Anti-racist politics finish first at 1968 Olympics

The little-known story of an Australian runner’s solidarity with U.S. Black athletes

Share with your friends


Even if you’re not the sporty type, most people enjoy watching the Olympics — mesmerised by breath-taking prowess and nail-biting moments. But the games have been a stage for another great human feat: the fight for justice and equality. The moving documentary Salute tells the straightforward story of the 1968 Mexico Olympics, when the Civil Rights movement seized the global spotlight.

Two Black Americans and one white Australian won the gold, silver and bronze medals for the 200-metre race. On the victory podium, as the Star Spangled Banner played, John Carlos and Tommie Smith raised their fists in the Black Power salute. They stood shoe-less, symbolising the poverty of their brothers and sisters at home. Peter Norman, the Australian silver medalist, stood with them in solidarity — all three wearing Olympic Project Human Rights badges.

Protest punished. The Olympic Charter states: “No kind of demonstration or political, religious or racial propaganda is permitted in the Olympic area.” These athletes broke the rules. The response to their protest was brutal and immediate. All three were sent home and vilified by the media. Smith couldn’t find work. Carlos’ two brothers were discharged from Vietnam. All had death threats against themselves and their families. The relentless persecution caused the death of Smith’s mother.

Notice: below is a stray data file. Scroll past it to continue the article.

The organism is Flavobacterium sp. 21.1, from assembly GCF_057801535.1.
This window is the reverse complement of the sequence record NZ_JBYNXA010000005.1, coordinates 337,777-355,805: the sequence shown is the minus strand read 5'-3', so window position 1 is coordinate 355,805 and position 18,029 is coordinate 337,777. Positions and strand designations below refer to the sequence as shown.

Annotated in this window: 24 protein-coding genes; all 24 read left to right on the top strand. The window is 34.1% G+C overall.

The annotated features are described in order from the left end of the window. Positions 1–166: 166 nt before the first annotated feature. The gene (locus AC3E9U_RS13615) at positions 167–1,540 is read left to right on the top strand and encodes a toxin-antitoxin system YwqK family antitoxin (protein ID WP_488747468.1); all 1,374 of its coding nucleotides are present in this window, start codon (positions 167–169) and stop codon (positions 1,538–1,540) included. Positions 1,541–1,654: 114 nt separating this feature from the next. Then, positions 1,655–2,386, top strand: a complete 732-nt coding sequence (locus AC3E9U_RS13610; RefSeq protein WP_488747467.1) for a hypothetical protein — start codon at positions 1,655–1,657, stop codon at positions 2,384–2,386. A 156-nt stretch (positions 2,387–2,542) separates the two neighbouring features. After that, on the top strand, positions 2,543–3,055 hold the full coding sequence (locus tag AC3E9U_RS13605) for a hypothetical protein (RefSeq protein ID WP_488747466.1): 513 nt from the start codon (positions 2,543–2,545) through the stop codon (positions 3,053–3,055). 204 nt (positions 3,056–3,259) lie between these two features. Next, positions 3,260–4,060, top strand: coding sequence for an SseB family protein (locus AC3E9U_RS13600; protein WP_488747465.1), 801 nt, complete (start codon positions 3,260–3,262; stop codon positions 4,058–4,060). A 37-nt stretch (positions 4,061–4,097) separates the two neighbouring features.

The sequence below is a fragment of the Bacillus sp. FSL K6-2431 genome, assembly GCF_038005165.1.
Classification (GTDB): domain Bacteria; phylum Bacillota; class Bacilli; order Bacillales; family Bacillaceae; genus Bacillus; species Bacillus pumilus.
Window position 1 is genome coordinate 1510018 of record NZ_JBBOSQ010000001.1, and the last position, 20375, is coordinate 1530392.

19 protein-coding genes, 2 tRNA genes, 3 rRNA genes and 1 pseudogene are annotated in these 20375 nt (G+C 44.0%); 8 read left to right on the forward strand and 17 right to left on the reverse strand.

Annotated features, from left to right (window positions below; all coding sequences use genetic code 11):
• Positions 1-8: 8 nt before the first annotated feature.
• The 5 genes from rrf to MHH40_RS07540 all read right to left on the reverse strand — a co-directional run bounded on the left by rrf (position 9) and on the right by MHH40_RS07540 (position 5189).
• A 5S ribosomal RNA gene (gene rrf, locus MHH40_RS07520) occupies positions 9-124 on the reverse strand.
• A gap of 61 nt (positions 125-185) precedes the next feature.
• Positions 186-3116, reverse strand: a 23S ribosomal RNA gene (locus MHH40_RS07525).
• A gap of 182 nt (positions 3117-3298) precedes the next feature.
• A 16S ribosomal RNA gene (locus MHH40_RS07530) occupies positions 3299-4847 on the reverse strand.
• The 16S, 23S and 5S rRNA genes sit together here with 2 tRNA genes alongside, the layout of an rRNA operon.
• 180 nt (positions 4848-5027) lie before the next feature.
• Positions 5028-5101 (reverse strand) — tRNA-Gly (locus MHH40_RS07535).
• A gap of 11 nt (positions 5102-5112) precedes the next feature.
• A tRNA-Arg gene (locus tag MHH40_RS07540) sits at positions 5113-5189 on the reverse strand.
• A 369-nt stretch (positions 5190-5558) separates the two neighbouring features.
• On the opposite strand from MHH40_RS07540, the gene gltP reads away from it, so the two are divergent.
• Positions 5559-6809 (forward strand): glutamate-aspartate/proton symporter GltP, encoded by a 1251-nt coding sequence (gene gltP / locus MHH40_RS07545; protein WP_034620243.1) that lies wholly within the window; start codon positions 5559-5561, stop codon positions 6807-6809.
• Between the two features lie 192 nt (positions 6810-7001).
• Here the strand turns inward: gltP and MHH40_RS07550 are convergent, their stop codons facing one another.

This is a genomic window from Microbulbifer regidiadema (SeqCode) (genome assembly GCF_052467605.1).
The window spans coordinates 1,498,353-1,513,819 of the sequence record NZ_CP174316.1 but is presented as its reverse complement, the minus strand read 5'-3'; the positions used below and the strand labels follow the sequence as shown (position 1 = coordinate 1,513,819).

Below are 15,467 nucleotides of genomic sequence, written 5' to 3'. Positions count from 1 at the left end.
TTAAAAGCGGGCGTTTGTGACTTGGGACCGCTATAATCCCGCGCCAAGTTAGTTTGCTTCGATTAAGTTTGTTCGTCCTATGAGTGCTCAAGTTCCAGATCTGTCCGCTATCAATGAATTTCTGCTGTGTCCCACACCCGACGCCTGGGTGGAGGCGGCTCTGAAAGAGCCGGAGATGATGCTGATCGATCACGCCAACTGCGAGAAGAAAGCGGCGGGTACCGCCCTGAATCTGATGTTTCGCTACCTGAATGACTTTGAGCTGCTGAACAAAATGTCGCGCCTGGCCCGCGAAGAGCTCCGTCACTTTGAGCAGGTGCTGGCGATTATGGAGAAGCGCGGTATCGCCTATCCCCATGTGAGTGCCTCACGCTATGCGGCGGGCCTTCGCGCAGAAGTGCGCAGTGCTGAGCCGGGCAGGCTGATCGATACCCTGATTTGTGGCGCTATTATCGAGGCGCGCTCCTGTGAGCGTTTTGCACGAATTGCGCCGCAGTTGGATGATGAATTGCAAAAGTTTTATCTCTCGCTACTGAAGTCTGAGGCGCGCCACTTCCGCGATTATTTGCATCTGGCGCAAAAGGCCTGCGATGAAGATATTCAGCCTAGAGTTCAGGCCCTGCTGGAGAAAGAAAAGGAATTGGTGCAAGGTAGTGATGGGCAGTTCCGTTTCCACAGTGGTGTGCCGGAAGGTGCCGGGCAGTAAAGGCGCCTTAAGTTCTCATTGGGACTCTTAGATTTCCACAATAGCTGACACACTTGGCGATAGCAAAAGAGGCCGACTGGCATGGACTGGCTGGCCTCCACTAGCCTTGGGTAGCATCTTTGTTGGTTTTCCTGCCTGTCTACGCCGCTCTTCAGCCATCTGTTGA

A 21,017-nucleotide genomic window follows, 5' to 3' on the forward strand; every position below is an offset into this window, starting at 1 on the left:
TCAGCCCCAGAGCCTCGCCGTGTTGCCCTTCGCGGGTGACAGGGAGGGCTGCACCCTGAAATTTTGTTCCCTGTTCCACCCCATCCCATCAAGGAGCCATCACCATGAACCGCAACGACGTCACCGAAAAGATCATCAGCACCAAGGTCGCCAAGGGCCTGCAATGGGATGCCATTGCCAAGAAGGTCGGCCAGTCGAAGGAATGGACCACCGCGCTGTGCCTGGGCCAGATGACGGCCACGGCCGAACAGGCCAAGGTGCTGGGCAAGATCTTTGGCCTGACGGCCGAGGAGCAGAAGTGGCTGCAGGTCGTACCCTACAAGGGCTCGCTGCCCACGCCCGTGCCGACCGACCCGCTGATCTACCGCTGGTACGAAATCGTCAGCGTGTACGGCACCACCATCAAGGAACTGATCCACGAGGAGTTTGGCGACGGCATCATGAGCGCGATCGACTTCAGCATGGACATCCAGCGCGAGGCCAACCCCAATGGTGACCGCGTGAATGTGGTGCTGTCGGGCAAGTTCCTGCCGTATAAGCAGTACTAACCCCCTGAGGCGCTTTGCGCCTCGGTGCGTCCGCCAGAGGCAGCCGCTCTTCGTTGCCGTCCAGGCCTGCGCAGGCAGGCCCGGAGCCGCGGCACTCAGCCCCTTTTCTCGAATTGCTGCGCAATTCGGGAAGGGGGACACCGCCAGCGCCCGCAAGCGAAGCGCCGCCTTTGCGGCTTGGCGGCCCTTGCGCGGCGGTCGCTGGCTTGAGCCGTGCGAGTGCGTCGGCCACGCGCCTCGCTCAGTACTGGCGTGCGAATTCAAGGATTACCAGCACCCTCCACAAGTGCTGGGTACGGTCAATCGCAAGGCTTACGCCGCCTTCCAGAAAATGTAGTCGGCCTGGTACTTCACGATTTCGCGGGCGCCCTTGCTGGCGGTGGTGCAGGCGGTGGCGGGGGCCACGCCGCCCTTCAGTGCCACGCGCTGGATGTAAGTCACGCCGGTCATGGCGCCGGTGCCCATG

Norman returned to Australia, where he was on his own in a racist apartheid. The White Australia Policy, in place since 1901, imposed an immigration policy that favoured whites. Not until 1967 were Aboriginal people counted as part of the Australian population. Norman’s solidarity with the Black struggle made him a traitor, and the sporting industry ostracised him. He was not selected to run in the 1972 Olympics in Munich — although he ranked fifth in the world. He was not invited to attend the 2000 Olympics in Sydney in any official capacity — despite being the country’s best sprinter. His 1968 score still stands as Australia’s record.

This was neither the first time, nor the last for Olympic rebels. In 1936, Jesse Owens was the first U.S. track and field athlete to win four gold medals in a single Olympiad. He was Black, and this was the Berlin Olympics in Nazi Germany. This jaw-dropping accomplishment was a shattering blow to Aryan supremacy, and Hitler wasn’t pleased. On Owens’ return to his segregated homeland, his own president, Franklin Roosevelt, refused to shake the hand of a Black man.

In 1994, after winning the 400-metre race in the Commonwealth Games, Australia’s Cathy Freemen carried the Aboriginal flag in her victory lap. She was reprimanded and warned that she’d lose her medals if she did this again. She did it again in 2000 — and she kept her Gold medal.